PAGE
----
I do remember the ‘treasure chest’ because when I was an early library goer, before I got leery of awards, I found the book on the award shelf and I snatched it up without opening it, thinking at last! a book about a girl pirate! A girl having adventures! But I got it home… and the ‘chest’ turned out to be a sewing kit from her grandmother, and the ‘treasures’ were bits of cloth onto which she embroidered humble mottos after she got into trouble and learned her lesson.

Anyway. Misleading titles are harder to characterize because what misleads one reader might not mislead another. And different words that turn off one reader might beckon others.

What are some titles that caught your eye, and what are some that you avoided because you thought they were about something else? Writers, how do you pick your titles?

Sherwood Smith is a member of Book View Cafe

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Titles — 27 Comments

  1. God, titles. We hates them, precious — except when we loves them.

    I thought I’d hit on a great scheme for the Onyx Court books: phrases from period literature! Midnight Never Come named itself, and In Ashes Lie wasn’t much harder. But those two set a pattern, and, well, you saw the consequences for Book 4; I needed not only a quote, but one that matched the structure of the previous three. I never want to struggle that hard for a title again.

    In fact, had there been less of a struggle, I might have resisted using With Fate Conspire — because “fate” is near the top of my list of Fantasy Title Words I Despise. But it was my only good candidate, and god knows I’d looked. My hope now is that the surrounding words at least give it a different cast, suggesting something other than the usual destiny crap.

    (What else do I hate? “Noun of Noun” titles. They need some unusual nouns, or an intriguing juxtaposition, to keep from fading into the background noise of the genre.)

    In general, I feel my best titles are the ones I have before I start writing, or early in the process. The ones that get tacked on later may be fine, but they never sing to me like the ones that were part of the inspiration.

  2. I often work for a long time with a working title, until the perfect title occurs to me. In rare cases, there’s also the opposite. I come up with the perfect title and don’t have a story to go with it. I have two perfect titles still waiting for the stories to go with it. I also have one title that I love but that I will probably never get past any publisher, because it includes a rude word.

    As for titles I don’t like, I generally avoid anything involving sword, mage, warrior, dragon, unless I have heard many good things about the book and/or trust the author, because they sound like generic epic fantasy to me. I also avoid anything involving singularity or cyber for SF, because again this sounds like the sort of thing I don’t like at all. Finally, faux cutesy romance titles like I Kissed an Earl or Ten Ways to be Adored when Landing a Lord (those are real titles BTW) put me right off. In fact, aristocratic titles like Earl or Duke in romance titles are pretty much a dealbreaker, ditto for anything involving sin or sinful. On the other hand, really silly category romance titles such as The Future King’s Pregnant Virgin Mistress might compel me to pick up the book, if only to see how the mistress can be both a virgin and pregnant, unless we’re talking about the second coming here.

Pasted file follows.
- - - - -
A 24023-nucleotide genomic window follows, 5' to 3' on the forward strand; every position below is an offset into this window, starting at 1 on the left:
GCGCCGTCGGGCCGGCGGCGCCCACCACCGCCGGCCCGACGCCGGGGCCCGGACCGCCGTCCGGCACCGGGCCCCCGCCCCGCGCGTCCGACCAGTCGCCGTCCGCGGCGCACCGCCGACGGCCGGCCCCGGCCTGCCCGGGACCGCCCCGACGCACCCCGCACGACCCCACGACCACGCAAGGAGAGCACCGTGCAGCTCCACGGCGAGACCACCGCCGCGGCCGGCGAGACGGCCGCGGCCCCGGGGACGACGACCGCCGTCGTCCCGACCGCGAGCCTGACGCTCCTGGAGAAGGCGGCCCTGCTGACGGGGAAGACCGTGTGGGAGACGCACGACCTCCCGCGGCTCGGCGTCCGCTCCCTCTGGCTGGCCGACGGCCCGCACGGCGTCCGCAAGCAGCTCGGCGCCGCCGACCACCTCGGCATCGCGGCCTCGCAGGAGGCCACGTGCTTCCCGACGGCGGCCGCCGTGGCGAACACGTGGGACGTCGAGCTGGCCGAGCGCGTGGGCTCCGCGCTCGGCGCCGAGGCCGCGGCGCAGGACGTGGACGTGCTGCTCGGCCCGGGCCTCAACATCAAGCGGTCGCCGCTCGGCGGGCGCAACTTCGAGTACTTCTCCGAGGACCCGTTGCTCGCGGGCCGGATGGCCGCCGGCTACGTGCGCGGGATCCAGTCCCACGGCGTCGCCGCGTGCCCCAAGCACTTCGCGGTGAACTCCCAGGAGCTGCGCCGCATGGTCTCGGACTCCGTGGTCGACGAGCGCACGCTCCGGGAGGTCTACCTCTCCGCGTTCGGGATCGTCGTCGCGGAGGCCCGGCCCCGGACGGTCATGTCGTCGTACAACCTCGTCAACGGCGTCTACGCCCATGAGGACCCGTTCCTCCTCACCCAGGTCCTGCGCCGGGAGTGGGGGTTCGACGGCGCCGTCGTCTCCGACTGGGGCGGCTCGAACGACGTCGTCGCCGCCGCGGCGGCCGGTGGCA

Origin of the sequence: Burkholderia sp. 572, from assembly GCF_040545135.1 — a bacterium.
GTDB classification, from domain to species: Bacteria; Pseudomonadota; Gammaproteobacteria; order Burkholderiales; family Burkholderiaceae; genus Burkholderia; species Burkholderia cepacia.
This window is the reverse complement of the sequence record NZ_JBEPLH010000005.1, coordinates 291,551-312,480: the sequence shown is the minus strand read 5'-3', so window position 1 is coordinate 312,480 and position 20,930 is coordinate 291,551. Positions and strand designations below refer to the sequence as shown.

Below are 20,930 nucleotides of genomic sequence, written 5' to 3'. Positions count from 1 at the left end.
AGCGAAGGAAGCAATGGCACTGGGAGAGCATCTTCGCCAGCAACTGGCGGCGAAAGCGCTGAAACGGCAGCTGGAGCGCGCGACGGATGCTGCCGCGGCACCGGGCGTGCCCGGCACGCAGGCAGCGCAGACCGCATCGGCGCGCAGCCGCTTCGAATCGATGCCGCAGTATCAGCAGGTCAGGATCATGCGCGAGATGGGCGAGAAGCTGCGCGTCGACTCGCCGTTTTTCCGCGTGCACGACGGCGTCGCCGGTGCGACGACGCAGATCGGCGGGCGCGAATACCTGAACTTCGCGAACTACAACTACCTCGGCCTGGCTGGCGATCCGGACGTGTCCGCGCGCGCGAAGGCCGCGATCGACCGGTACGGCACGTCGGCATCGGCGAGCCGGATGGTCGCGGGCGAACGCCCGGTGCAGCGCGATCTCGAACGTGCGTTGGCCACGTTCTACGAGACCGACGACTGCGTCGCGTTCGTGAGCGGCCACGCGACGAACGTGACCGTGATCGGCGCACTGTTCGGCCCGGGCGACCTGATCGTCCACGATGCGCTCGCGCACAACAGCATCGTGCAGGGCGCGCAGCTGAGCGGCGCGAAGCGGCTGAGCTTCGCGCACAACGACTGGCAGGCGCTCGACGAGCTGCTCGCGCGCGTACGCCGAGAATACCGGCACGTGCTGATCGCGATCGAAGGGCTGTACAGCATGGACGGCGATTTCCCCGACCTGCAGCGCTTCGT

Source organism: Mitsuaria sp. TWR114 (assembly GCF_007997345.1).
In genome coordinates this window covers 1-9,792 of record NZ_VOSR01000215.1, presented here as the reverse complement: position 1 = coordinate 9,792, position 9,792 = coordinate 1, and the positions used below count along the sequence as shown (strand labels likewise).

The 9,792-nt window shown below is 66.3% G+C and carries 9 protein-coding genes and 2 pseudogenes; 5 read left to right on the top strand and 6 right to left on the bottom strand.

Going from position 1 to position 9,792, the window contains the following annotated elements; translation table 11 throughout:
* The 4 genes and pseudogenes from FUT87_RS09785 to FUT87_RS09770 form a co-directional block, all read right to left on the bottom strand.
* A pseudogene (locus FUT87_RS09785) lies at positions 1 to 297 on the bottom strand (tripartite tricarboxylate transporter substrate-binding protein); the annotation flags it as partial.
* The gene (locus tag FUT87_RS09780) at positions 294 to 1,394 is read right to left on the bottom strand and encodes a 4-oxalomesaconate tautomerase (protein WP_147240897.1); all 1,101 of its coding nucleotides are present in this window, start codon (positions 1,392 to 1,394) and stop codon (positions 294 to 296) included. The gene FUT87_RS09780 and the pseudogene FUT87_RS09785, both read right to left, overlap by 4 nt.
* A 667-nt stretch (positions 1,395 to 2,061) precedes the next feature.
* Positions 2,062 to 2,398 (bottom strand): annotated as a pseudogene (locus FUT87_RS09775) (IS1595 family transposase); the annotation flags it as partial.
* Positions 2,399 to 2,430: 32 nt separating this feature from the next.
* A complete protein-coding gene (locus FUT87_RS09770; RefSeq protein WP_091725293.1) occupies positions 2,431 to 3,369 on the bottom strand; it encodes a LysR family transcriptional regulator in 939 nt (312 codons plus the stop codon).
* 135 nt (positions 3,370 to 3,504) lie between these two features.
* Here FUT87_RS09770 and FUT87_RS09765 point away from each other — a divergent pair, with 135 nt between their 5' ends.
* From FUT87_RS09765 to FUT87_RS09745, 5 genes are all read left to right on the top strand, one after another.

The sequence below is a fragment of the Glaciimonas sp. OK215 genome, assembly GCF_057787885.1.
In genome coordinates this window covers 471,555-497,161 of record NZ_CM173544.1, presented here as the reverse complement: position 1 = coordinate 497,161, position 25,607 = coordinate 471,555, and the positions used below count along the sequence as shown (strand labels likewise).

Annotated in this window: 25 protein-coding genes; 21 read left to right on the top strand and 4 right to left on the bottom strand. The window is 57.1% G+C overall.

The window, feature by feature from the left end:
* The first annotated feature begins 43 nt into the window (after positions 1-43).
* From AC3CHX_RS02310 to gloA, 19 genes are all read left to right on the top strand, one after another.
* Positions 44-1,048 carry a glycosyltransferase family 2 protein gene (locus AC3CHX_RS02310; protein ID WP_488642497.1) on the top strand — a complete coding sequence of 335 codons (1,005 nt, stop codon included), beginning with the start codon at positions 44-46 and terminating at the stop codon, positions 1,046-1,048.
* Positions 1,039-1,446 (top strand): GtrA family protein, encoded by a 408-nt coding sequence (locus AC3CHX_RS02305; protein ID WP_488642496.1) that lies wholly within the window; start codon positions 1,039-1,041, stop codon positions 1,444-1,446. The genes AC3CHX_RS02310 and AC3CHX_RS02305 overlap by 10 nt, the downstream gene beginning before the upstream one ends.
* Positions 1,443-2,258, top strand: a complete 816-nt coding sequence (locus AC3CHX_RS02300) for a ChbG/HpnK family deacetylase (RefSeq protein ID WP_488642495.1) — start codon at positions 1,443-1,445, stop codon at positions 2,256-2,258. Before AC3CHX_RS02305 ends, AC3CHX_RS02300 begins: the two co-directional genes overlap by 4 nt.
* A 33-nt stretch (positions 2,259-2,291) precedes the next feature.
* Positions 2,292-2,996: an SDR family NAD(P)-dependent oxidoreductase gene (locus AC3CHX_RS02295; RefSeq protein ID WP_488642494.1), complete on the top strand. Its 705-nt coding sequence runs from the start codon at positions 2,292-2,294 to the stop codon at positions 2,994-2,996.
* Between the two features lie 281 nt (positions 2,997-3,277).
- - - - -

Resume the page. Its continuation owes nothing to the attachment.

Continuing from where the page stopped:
I also have a bit of an issue with urban fantasy and paranormal romance titles. They are not necessarily bad, but many of them are combinations of the same few words like dead, dark, shadow, midnight, crimson, blood. And if I’m in a bookstore without a list by my side, I can never remember whether I’ve read Dark Heart of Shadow or Dark Hunger at Midnight or Shadow Night of Crimson (not actual titles as far as I know). It’s even worse if the covers are very generic. For example, I always have problems telling without reading the blurbs which book in Charlaine Harris’ Sookie Stackhouse series or J.D. Robb’s In Death series I need, because the titles are so similar. Never mind that after more than thirty books, some of the J.D. Robb titles become oddly anachronistic such as Survivor in Death or Born in Death.

  3. Marie: With Fate Conspire definitely works because, as you say, it’s not “noun of noun.” Though I gotta say, “Conspiracy of Fate” almost works for me.

    Cora: generic covers are definitely a problem–though while titles are usually in an author’s control (sometimes titles are changed on them–I just had that happen for a book coming out next year) covers pretty much aren’t.

  4. For my current WIP, i had this great title, funny and subtle and interesting. It gave shape to the book.
    I brought the first part to my critique group. They hate the title. *sigh*

  5. I love titles. Titles capture my attention and convince me to read the blurb on the back of the book…which I always do unless the book was written by someone I know.

    Titles with visual images suck me in more than mundane titles do. If the title makes the book sound like every other book I’ve read, I tend to steer clear of it.

    Off the top of my head, I can’t think of any I’ve avoided specifically due to the title.